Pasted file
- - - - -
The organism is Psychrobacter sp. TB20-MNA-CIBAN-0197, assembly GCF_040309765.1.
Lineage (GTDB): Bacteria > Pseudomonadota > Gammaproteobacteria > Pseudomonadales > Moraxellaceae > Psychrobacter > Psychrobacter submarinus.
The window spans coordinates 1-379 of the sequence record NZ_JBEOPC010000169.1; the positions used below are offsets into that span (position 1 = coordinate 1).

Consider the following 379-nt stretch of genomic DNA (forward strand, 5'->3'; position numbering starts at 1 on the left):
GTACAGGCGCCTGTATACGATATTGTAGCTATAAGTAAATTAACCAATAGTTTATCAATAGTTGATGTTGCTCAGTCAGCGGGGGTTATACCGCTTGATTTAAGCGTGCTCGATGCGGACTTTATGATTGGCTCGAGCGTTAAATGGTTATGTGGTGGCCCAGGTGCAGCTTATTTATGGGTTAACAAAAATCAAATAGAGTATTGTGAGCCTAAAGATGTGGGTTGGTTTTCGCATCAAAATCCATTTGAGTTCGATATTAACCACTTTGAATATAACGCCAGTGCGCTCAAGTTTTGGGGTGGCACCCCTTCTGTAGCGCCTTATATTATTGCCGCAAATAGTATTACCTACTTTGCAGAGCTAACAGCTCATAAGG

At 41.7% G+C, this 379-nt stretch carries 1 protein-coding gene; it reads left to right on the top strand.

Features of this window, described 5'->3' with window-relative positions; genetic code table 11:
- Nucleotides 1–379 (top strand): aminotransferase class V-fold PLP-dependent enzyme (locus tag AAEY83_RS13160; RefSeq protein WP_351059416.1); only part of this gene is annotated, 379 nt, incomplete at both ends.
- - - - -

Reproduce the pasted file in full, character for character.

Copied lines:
The organism is Psychrobacter sp. TB20-MNA-CIBAN-0197, assembly GCF_040309765.1.
Lineage (GTDB): Bacteria > Pseudomonadota > Gammaproteobacteria > Pseudomonadales > Moraxellaceae > Psychrobacter > Psychrobacter submarinus.
The window spans coordinates 1-379 of the sequence record NZ_JBEOPC010000169.1; the positions used below are offsets into that span (position 1 = coordinate 1).

Consider the following 379-nt stretch of genomic DNA (forward strand, 5'->3'; position numbering starts at 1 on the left):
GTACAGGCGCCTGTATACGATATTGTAGCTATAAGTAAATTAACCAATAGTTTATCAATAGTTGATGTTGCTCAGTCAGCGGGGGTTATACCGCTTGATTTAAGCGTGCTCGATGCGGACTTTATGATTGGCTCGAGCGTTAAATGGTTATGTGGTGGCCCAGGTGCAGCTTATTTATGGGTTAACAAAAATCAAATAGAGTATTGTGAGCCTAAAGATGTGGGTTGGTTTTCGCATCAAAATCCATTTGAGTTCGATATTAACCACTTTGAATATAACGCCAGTGCGCTCAAGTTTTGGGGTGGCACCCCTTCTGTAGCGCCTTATATTATTGCCGCAAATAGTATTACCTACTTTGCAGAGCTAACAGCTCATAAGG

At 41.7% G+C, this 379-nt stretch carries 1 protein-coding gene; it reads left to right on the top strand.

Features of this window, described 5'->3' with window-relative positions; genetic code table 11:
- Nucleotides 1–379 (top strand): aminotransferase class V-fold PLP-dependent enzyme (locus tag AAEY83_RS13160; RefSeq protein WP_351059416.1); only part of this gene is annotated, 379 nt, incomplete at both ends.